Jesus returned to Galilee in the power of the spirit, and news of him spread throughout the whole region (Luke 4:14).
Then Peter proceeded to speak and said, “In truth, I see that God shows no partiality. Rather, in every nation whoever fears him and acts uprightly is acceptable to him. You know the word that he sent to the Israelites as he proclaimed peace through Jesus Christ, who is Lord of all, what has happened all over Judea, beginning in Galilee after the baptism that John preached, how God anointed Jesus of Nazareth with the Holy Spirit and power. He went about doing good and healing all those oppressed by the devil, for God was with him (Acts 10:34-38).
In reading these two portions of Scripture, one thing can be understood from them. Form both of them, they describe how Jesus Christ had “power.” This power is what many contemporary, “TV,” preachers would call the anointing. And this anointing is seen to represent the effectiveness of the gospel as it is spread throughout the world.
Most of these teachers go so far as to declare that when one preaches they present a covenant that God is making with each individual. And, in a sense, they are correct. This is because God is doing just that with those who repent of their sins and become members of his kingdom through conversion.
The apostle Peter describes this when he declares: “in every nation whoever fears him and acts uprightly is acceptable to him” (Acts 10:35). The acceptance before God of such individuals represents a covenantal relationship that God forms with them. Therefore, it is quite acceptable to understand God as a “Covenant-making God.”
If we look further into the account from Acts, we will find the following:
While Peter was still speaking of these things, the Holy Spirit fell upon all who were listening to the word (Acts 10:44).
Such a situation allows us to see that God wants to move upon us in grace. For the moment in which the Holy Spirit fell upon those listening to Peter, was at a moment when God was offering forgiveness for sin. We can see this if we look at the previous two verses, where Peter declares:
He commissioned us to preach to the people and testify that he is the one appointed by God as judge of the living and the dead. To him all the prophets bear witness, that everyone who believes in him will receive forgiveness of sins through his name (Acts 10:42-43).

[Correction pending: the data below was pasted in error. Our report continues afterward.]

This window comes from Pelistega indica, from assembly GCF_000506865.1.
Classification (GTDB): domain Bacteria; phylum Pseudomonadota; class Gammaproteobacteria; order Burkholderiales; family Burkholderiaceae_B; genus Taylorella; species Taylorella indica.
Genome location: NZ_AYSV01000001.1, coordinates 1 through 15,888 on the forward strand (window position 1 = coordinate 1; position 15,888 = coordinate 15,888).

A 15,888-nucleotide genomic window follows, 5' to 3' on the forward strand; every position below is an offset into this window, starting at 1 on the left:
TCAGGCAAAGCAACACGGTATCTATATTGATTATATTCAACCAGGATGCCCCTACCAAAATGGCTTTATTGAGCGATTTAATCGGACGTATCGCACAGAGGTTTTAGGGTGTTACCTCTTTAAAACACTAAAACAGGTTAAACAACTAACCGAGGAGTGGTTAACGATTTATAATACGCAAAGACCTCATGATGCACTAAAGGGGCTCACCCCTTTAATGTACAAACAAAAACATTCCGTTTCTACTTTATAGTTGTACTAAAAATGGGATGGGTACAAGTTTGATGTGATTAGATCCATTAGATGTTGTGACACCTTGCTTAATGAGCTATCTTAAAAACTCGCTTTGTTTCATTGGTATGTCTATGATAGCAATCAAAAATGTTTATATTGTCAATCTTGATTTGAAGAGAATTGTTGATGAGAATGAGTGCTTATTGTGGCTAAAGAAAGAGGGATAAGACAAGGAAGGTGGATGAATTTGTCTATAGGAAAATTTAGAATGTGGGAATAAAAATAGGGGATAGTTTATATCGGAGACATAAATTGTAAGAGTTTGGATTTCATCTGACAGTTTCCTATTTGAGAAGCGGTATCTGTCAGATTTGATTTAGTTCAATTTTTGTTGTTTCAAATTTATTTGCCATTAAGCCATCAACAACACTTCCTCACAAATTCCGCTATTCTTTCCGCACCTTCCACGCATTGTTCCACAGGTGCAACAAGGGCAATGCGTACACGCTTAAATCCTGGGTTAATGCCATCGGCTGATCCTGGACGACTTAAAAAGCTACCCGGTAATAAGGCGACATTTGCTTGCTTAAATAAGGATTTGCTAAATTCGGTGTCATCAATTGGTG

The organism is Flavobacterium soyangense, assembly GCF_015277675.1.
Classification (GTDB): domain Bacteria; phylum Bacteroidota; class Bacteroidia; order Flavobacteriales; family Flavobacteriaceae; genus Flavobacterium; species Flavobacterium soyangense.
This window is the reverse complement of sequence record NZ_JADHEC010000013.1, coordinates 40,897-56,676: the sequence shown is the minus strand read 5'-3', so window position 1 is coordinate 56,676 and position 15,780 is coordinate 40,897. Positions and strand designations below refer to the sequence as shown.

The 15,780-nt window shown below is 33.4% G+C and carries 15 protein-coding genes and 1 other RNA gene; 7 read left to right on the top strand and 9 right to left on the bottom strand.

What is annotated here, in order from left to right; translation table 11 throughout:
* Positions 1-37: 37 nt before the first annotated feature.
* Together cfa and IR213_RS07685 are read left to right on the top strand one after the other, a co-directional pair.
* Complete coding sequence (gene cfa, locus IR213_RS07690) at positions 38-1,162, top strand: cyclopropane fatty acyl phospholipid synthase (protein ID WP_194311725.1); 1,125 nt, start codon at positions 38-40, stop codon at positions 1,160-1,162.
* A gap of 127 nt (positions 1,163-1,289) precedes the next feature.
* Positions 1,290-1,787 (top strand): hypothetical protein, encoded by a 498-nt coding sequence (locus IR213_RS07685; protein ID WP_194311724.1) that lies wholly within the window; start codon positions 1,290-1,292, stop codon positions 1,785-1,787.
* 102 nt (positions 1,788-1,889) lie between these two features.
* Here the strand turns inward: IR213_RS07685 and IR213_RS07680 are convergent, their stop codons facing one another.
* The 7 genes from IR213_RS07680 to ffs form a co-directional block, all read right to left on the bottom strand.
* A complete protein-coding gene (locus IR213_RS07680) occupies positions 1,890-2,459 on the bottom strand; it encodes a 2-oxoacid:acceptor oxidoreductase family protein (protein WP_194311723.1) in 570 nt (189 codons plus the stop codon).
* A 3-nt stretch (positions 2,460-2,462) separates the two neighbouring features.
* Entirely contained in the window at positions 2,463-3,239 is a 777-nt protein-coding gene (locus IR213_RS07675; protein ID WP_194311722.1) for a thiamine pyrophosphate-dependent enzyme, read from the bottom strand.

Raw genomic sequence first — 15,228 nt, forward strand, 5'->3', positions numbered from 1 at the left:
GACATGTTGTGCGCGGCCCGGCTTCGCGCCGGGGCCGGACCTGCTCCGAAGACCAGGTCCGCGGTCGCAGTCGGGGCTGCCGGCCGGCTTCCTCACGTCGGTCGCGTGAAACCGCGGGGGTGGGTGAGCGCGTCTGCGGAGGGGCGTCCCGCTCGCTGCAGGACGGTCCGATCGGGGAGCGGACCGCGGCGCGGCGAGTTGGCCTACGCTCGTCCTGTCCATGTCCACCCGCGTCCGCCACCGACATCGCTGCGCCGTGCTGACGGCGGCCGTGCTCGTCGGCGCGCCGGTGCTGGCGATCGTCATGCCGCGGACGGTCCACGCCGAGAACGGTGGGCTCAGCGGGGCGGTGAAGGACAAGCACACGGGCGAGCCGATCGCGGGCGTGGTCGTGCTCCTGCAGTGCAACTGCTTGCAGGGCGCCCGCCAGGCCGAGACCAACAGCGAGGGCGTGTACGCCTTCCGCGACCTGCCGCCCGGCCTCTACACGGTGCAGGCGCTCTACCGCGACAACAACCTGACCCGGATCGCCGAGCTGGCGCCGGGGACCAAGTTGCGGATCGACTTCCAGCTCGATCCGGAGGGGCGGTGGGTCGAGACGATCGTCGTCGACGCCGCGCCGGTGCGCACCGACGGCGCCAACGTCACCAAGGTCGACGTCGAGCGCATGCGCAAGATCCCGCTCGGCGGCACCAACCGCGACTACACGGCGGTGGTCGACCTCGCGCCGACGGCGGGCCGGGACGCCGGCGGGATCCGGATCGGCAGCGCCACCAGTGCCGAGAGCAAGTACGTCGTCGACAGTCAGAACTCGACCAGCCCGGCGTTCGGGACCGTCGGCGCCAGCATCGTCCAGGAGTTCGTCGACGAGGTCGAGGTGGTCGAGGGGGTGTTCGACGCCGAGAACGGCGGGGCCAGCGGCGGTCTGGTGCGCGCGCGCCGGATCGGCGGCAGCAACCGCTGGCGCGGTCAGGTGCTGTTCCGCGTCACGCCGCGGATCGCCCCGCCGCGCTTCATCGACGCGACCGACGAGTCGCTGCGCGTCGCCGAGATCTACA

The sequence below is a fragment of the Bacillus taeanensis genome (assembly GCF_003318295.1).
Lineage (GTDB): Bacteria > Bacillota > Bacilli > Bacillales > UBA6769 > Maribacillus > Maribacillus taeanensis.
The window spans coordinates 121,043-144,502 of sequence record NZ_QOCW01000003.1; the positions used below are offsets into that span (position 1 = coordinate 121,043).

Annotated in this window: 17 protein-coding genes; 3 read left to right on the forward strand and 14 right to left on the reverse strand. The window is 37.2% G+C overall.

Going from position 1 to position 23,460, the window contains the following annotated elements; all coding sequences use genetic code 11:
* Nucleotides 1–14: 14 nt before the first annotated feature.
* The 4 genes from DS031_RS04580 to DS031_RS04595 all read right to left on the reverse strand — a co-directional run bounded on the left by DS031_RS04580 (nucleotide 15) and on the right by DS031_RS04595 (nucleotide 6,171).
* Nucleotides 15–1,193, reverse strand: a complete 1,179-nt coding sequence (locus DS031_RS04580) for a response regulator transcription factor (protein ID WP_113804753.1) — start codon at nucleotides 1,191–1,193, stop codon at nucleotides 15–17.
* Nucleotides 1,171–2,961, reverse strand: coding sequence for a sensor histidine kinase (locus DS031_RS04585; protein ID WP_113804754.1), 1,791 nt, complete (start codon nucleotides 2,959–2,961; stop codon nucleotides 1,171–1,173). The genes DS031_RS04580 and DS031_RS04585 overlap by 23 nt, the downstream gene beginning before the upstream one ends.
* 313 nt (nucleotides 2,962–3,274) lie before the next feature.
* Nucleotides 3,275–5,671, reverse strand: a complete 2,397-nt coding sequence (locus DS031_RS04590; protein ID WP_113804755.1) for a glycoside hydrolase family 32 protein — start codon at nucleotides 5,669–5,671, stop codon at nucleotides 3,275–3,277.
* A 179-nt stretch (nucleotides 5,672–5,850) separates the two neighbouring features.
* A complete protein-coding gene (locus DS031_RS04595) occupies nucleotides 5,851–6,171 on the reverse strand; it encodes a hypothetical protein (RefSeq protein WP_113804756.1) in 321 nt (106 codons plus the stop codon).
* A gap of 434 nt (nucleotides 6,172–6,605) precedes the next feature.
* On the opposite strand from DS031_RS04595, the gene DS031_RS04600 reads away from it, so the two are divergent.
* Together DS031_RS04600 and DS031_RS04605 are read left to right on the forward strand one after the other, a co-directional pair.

The moment in which God came upon them, was the moment his covenant of forgiveness, “the gospel,” was mainly known to those who were listening.
So if we approach the gospel with the understanding that it is a covenant that God is making with people, it is my opinion that we will do so with a proper perspective of how to present the message of salvation to others. Since it is a covenant, we can do the work that we are called of spreading this message without taking it personally if it is not accepted by those who are “unsaved.”
For the Scripture gives us the following understanding of the gospel as a covenant:
Therefore, remember that at one time you, Gentiles in the flesh, called the uncircumcision by those called the circumcision, which is done in the flesh by human hands, were at that time without Christ, alienated from the community of Israel and strangers to the covenants of promise, without hope and without God in the world. But now in Christ Jesus you who once were far off have become nearby the blood of Christ. For he is our peace, made both one and broke down the dividing wall of the entity, through his flesh, abolishing the law with its commandments and legal claims, that he might create in himself one new person in place of the two, thus establishing peace, and might reconcile both with God, in one body, through the cross, putting that entity to death by. He came and preached peace to you who were far off and peace to those who were near, for through him we both have access in one Spirit to the father. So then you are no longer strangers and sojourners, but you are fellow citizens with the holy ones and members of the household of God (Ephesians 2:12-19).
Here is the full covenant message that is found in the gospel that we are to preach. All of us at one time were “strangers to the covenants of promise.” This was the way we initially approached God while we were still sinners. It makes no difference whether or not we were raised in a church or if we are atheists, because of sin, we were aliens from the community of Israel, or as we would understand today, the Roman Catholic Church, because our sins deprive us of the hope of eternal salvation and the blessedness of fellowship with God.
Yet now, because Jesus Christ died on a cross for each one of us, peace has been secured for us if we will be “one new person” by putting on Christ through conversion from our sins.
This is the “new” covenant that has been secured for us by the blood of Christ. Blood that was shed for us on Calvary and is presented for our recollection at every Mass that is celebrated throughout the world.
We are no longer strangers, but are now fellow citizens and members of the household of God, having a place in his kingdom which is visibly known wherever the Roman Catholic Church can be found.
This is our covenant that God has made with us in Christ Jesus.
All that remains is our cooperation in love to believe this gospel. To accept the terms of his covenant. For if we will do this we shall properly be saved by the God who makes covenant with us in his gospel.